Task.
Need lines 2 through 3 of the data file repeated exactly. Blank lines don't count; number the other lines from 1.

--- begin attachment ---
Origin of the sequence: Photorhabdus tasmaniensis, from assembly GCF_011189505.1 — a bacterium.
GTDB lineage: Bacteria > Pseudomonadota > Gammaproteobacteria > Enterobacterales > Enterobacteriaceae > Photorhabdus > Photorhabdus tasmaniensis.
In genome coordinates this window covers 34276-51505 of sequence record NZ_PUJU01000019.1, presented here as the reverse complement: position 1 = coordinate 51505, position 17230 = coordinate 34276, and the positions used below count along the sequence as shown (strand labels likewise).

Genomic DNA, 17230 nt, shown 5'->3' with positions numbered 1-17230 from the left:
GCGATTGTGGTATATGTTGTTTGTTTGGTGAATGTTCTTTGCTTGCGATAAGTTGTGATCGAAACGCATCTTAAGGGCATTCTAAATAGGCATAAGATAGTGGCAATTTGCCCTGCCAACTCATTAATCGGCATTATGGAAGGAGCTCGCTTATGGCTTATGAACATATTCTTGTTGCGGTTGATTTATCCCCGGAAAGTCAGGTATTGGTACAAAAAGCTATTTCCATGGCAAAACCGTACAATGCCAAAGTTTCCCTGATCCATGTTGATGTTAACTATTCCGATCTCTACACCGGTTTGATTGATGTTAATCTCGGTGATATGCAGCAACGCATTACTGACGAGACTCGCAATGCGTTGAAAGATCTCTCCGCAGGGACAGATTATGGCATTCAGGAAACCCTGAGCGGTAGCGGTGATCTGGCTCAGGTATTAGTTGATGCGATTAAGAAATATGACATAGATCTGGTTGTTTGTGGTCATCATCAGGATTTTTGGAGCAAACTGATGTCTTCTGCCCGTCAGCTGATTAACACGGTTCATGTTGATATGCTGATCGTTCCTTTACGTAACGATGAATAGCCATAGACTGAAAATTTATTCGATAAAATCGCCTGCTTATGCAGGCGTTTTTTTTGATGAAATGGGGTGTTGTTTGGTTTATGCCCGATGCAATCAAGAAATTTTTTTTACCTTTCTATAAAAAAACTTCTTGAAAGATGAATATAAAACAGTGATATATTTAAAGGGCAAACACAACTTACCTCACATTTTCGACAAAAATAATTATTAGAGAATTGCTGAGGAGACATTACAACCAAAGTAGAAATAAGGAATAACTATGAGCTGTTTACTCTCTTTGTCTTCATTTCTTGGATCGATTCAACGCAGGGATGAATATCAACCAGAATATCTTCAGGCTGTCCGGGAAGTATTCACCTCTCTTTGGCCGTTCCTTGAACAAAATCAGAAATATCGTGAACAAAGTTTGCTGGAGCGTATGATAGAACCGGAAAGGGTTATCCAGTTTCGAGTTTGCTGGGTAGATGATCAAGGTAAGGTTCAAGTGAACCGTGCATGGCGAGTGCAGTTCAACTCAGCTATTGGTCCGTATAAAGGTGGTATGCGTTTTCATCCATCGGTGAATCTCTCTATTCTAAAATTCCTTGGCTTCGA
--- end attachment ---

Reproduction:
GTDB lineage: Bacteria > Pseudomonadota > Gammaproteobacteria > Enterobacterales > Enterobacteriaceae > Photorhabdus > Photorhabdus tasmaniensis.
In genome coordinates this window covers 34276-51505 of sequence record NZ_PUJU01000019.1, presented here as the reverse complement: position 1 = coordinate 51505, position 17230 = coordinate 34276, and the positions used below count along the sequence as shown (strand labels likewise).